Jewish Past/Israeli Future: A Review of The Invention of the Jewish People

The Invention of the Jewish People
by Shlomo Sand
(Verso, 2009)
First published in Hebrew as
Matai Ve’ekh Humtzaa Ha’am Hayehudi
(Resling, 2008)

In the preface to this book’s English-language edition, Tel Aviv University historian Shlomo Sand describes the “odd” reception that his book engendered on its publication in Israel: journalists were interested, academics enraged:

Representatives of the “authorized” body of historians fell on the book with academic fury, and excitable bloggers depicted me as an enemy of the people. Perhaps it was this contrast that prompted the readers to indulge me—the book stayed on the bestseller list for nineteen weeks. 

Sand explains this sharp split among his book’s Israeli readers by pointing to a widening gulf between Israeli’s public intellectuals, many of whom are critical of a strident nationalism based on Jewish ethnic solidarity, and his colleagues in the large history departments of Israeli universities, who are enmeshed in an academic system that separates (and privileges) “Jewish history” from “general history.”

It is a Scandal

In the United States, as we shall see, the response to the book has been even odder. In September, Forward blogger Daniel Treitman’s predicted a furor upon the book’s publication. Soon after, reviewer Hillel Halkin attacked Sand’s credentials (questioning his standing as an historian) even before he attempts to demolish his argument: 

As the work of a supposed historian at the University of Tel Aviv, it is a scandal, a fashionably political screed against Zionism that cherry-picks its data while pretending to be history…

The author of Letters to an American Jewish Friend, Halkin has never been one to hide his political allegiances (which have drifted steadily to the right). In a Forward article from February 2004 he praised neoconservative Norman Podhoretz, writing that “his contribution to the battle for intellectual sanity in twentieth-century America has been, in my opinion a heroic one,” and praises Podhoretz’s “impressive incisiveness and courage.”

For Sand and other Israeli critics on the political Left, Israel’s dilemma is that it insists on the uniqueness and privileged status of the Jewish narrative, while presenting itself—to both its own citizens and to outsiders—as a democracy. Sand refers to Israel as an “ethnic state,” a term borrowed from Oren Yiftachel’s book Ethnocracy: Land and Identity in Politics in Israel/Palestine. For Yiftachel, Sand, and other Israeli critics, the flaw in Israel’s political system is that Israeli nationalism favors the majority over the large Arab minority (twenty percent of the population). The aspiration of these critics is that Israel become “a republic of its citizens,” one in which no ethnic groups would be favored. “Israeli identity” inclusive of Jews, Arabs, and all other residents, rather than “Jewish identity” should be the criterion for inclusion in the polity of the state. Writing in Le Monde Diplomatique, Sand asserted that any definition of the state that relies on a distinction between Jew and non-Jew is an obstacle to democracy, and that

a global ethnocracy invokes the myth of the eternal nation, reconstituted on the land of its ancestors, to justify internal discrimination against its own citizens. It will remain difficult to imagine a new Jewish history while the prism of Zionism continues to fragment everything into an ethnocentric spectrum.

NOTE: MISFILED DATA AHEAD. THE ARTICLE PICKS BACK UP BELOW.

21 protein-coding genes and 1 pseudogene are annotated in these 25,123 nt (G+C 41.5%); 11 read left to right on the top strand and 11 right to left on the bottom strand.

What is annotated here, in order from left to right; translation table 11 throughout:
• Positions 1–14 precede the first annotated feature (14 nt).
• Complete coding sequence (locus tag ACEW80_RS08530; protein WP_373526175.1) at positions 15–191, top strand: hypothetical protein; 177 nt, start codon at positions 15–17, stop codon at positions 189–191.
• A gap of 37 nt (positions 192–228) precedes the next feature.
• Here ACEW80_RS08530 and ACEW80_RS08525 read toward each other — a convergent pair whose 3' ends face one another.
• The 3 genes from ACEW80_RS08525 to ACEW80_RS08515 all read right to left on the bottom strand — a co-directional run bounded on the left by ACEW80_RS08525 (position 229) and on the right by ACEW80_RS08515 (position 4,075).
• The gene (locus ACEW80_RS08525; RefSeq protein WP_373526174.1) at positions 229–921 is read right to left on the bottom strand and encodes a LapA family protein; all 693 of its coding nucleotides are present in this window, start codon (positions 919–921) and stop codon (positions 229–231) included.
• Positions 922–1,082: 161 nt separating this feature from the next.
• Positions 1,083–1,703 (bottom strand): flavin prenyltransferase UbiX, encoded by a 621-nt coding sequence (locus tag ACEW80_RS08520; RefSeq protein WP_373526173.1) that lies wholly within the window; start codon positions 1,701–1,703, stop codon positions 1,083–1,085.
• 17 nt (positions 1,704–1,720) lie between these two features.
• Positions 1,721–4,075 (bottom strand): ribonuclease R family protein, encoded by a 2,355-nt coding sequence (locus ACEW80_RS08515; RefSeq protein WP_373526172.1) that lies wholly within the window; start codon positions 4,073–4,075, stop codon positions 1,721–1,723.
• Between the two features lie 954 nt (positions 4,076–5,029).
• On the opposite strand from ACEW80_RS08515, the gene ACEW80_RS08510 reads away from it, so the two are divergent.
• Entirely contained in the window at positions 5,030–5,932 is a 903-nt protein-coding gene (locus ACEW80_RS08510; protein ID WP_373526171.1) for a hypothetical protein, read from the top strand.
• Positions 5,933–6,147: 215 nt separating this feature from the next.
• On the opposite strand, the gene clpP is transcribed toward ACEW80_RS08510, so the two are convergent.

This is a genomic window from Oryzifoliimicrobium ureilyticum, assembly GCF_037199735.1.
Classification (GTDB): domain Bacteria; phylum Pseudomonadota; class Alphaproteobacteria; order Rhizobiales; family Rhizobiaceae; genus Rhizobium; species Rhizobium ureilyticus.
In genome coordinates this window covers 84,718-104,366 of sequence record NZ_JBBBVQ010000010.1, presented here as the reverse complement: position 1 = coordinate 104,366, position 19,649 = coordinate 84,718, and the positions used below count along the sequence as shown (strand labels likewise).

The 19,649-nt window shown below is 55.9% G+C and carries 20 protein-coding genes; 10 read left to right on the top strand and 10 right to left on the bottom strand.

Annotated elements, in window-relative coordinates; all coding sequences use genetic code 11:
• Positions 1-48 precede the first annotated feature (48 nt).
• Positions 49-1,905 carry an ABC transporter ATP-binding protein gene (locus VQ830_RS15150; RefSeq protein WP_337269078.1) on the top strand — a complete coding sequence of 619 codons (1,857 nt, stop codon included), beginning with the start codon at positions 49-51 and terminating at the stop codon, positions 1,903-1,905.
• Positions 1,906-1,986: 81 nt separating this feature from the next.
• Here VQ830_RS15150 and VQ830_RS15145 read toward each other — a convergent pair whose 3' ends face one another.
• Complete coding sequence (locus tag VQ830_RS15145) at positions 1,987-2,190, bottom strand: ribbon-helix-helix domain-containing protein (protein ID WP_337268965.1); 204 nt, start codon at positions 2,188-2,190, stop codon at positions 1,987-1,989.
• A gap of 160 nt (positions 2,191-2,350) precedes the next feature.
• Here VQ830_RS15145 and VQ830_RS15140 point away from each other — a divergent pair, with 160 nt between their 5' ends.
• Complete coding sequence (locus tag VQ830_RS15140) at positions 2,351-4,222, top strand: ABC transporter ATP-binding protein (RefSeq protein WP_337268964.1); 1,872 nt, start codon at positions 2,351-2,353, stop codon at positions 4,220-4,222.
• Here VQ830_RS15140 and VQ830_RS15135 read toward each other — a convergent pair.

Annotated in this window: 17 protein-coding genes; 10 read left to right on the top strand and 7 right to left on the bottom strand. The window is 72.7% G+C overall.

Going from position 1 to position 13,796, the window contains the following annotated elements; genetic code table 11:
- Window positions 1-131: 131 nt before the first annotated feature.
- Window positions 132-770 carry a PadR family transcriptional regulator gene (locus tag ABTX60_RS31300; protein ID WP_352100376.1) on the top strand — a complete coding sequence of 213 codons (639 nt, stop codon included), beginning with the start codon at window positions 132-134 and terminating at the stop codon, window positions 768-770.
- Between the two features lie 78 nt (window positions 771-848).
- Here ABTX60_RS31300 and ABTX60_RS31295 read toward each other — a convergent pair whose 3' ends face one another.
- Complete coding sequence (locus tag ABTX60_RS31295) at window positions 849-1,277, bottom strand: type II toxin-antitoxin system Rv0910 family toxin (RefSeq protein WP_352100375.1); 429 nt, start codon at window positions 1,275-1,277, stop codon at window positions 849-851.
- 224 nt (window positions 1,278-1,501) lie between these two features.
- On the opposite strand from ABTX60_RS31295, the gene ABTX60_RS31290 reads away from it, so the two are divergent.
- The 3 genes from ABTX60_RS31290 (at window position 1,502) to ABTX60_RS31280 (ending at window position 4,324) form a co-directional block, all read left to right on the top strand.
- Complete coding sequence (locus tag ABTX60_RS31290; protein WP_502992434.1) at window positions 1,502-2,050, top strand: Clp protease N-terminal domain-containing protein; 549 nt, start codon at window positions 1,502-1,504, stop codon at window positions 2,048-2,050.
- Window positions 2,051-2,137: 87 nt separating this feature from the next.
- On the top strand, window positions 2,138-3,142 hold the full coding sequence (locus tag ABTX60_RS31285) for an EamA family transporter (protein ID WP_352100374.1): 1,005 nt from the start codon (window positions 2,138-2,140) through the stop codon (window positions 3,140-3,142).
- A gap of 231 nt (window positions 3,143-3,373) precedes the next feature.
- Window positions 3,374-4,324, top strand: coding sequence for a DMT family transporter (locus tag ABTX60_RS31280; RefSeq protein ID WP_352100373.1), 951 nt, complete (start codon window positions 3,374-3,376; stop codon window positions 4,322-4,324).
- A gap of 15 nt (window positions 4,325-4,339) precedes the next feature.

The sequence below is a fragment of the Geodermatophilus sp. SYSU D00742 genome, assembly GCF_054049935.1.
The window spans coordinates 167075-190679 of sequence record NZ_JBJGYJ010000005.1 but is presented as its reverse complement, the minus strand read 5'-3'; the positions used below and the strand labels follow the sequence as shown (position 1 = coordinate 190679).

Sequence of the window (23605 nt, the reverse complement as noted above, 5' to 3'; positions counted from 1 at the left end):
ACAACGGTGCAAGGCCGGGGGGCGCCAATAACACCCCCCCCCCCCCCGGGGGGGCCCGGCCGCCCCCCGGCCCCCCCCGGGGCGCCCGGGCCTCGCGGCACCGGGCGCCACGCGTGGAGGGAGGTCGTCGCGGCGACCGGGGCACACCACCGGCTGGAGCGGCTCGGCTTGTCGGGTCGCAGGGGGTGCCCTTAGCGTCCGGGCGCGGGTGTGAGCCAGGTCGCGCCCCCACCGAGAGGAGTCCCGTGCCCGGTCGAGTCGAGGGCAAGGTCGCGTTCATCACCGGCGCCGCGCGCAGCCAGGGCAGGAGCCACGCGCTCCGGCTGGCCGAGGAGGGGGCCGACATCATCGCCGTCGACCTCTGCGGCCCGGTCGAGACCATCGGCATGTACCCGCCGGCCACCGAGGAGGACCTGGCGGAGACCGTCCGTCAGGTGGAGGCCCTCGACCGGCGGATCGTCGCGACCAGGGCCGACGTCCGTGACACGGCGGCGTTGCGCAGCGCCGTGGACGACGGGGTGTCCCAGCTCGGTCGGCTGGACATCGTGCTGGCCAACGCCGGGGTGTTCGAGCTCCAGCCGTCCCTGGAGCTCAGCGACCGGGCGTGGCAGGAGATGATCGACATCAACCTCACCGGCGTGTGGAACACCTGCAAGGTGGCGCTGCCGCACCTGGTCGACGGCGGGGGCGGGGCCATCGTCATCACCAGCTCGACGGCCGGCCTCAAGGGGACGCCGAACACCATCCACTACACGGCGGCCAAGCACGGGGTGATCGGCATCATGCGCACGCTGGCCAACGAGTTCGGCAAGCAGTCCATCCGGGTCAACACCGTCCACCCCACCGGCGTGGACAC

In one of the books many zingers, Sand concretizes these somewhat abstract ideas. Critical of the “Law of Return,” which puts Jews from any country on the fast-track to Israeli citizenship, he condemns a system of law that favors ethnicity over citizenship:

In fact anyone born to a Jewish mother may have the best of both worlds—being free to live in London or New York, confident that the State of Israel is theirs, even if they do not wish to live under its sovereignty. Yet anyone who did not emerge from Jewish loins and who lives in Jaffa or Nazareth will feel that the state in which they were born will never be theirs.

To Read What Has Really Been Written

In what I think was a tactical error, rather than make the citizenship and democracy question the central issue of the book, Sand undermines his argument by making claims about Jewish history that are difficult to substantiate. As one astute commenter on the Haaretz Web site put it, Sand’s book is more about the past than the future. Interviewed by that newspaper’s correspondent, Sand responded strongly to both academic and popular criticism of his thesis.

But it is the book’s claims about the Jewish past that have caused the biggest buzz and generated the strongest condemnation by Israeli historians of the Jewish past. These critics point out that Shlomo Sand’s area of academic expertise is the intellectual history of modern France. His previous book was Intellectuals, Truth and Power—From the Dreyfus Affair to the Gulf War, published by Israeli’s prestigious press, Am Oved. He is not, nor does he claim to be, a historian of Jews and Judaism.

Two Israeli historians whose specialty is modern Jewish history have criticized Shlomo Sand’s presentation of the Jewish past. Both Israel Bartal and Anita Shapira, senior scholars at Hebrew University and Tel Aviv University respectively have responded to Shlomo Sand in scholarly articles. Bartal, playing on the book’s Hebrew title When and How the Jewish People Were Invented, titled his review “Inventing an Invention.” Bartal calls Sand’s book “learned and fascinating.” Despite this limited praise, Bartal’s overall evaluation of the book is damning. He finds many faults with Sand’s historical method. Like most of his Israeli colleagues, Bartal is an historical positivist, and he finds Sand’s “pinch of Foucaultian discourse” disturbing in its “superficiality.” In the concluding paragraph of his review, he condemns Sand’s project and is quite prescient about the buzz that Sand’s book would generate: